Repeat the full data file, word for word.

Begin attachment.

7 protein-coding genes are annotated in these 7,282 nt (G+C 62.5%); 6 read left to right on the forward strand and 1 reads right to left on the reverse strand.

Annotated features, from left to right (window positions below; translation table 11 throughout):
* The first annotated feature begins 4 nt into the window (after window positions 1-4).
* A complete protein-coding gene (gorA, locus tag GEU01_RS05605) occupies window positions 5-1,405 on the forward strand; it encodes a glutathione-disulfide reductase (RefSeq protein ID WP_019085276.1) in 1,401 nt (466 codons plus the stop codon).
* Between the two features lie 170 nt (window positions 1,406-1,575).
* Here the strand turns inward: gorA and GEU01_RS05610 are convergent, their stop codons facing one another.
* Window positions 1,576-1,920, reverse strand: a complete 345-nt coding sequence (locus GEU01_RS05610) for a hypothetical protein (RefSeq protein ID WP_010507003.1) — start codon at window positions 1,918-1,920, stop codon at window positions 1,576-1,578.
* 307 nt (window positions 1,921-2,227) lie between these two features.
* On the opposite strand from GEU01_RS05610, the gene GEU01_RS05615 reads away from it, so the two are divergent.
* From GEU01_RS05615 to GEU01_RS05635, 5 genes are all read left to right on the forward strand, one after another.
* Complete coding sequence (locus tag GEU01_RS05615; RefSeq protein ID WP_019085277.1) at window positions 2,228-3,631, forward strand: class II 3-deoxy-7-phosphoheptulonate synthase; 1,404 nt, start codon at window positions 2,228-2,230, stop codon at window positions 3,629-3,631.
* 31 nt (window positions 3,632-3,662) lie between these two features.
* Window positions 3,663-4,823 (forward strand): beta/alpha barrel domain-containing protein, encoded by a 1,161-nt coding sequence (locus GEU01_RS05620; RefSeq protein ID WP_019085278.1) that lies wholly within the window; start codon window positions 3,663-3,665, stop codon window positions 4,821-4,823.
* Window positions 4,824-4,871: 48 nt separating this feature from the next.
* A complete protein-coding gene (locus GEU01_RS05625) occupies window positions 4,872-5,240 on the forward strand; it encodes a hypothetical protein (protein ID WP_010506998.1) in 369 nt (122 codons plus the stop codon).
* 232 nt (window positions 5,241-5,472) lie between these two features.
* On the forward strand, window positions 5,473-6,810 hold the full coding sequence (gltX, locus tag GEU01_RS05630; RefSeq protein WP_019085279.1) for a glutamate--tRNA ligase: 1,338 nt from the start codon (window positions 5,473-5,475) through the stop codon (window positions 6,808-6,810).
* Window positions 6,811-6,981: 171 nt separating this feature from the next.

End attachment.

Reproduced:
7 protein-coding genes are annotated in these 7,282 nt (G+C 62.5%); 6 read left to right on the forward strand and 1 reads right to left on the reverse strand.

Annotated features, from left to right (window positions below; translation table 11 throughout):
* The first annotated feature begins 4 nt into the window (after window positions 1-4).
* A complete protein-coding gene (gorA, locus tag GEU01_RS05605) occupies window positions 5-1,405 on the forward strand; it encodes a glutathione-disulfide reductase (RefSeq protein ID WP_019085276.1) in 1,401 nt (466 codons plus the stop codon).
* Between the two features lie 170 nt (window positions 1,406-1,575).
* Here the strand turns inward: gorA and GEU01_RS05610 are convergent, their stop codons facing one another.
* Window positions 1,576-1,920, reverse strand: a complete 345-nt coding sequence (locus GEU01_RS05610) for a hypothetical protein (RefSeq protein ID WP_010507003.1) — start codon at window positions 1,918-1,920, stop codon at window positions 1,576-1,578.
* 307 nt (window positions 1,921-2,227) lie between these two features.
* On the opposite strand from GEU01_RS05610, the gene GEU01_RS05615 reads away from it, so the two are divergent.
* From GEU01_RS05615 to GEU01_RS05635, 5 genes are all read left to right on the forward strand, one after another.
* Complete coding sequence (locus tag GEU01_RS05615; RefSeq protein ID WP_019085277.1) at window positions 2,228-3,631, forward strand: class II 3-deoxy-7-phosphoheptulonate synthase; 1,404 nt, start codon at window positions 2,228-2,230, stop codon at window positions 3,629-3,631.
* 31 nt (window positions 3,632-3,662) lie between these two features.
* Window positions 3,663-4,823 (forward strand): beta/alpha barrel domain-containing protein, encoded by a 1,161-nt coding sequence (locus GEU01_RS05620; RefSeq protein ID WP_019085278.1) that lies wholly within the window; start codon window positions 3,663-3,665, stop codon window positions 4,821-4,823.
* Window positions 4,824-4,871: 48 nt separating this feature from the next.
* A complete protein-coding gene (locus GEU01_RS05625) occupies window positions 4,872-5,240 on the forward strand; it encodes a hypothetical protein (protein ID WP_010506998.1) in 369 nt (122 codons plus the stop codon).
* 232 nt (window positions 5,241-5,472) lie between these two features.
* On the forward strand, window positions 5,473-6,810 hold the full coding sequence (gltX, locus tag GEU01_RS05630; RefSeq protein WP_019085279.1) for a glutamate--tRNA ligase: 1,338 nt from the start codon (window positions 5,473-5,475) through the stop codon (window positions 6,808-6,810).
* Window positions 6,811-6,981: 171 nt separating this feature from the next.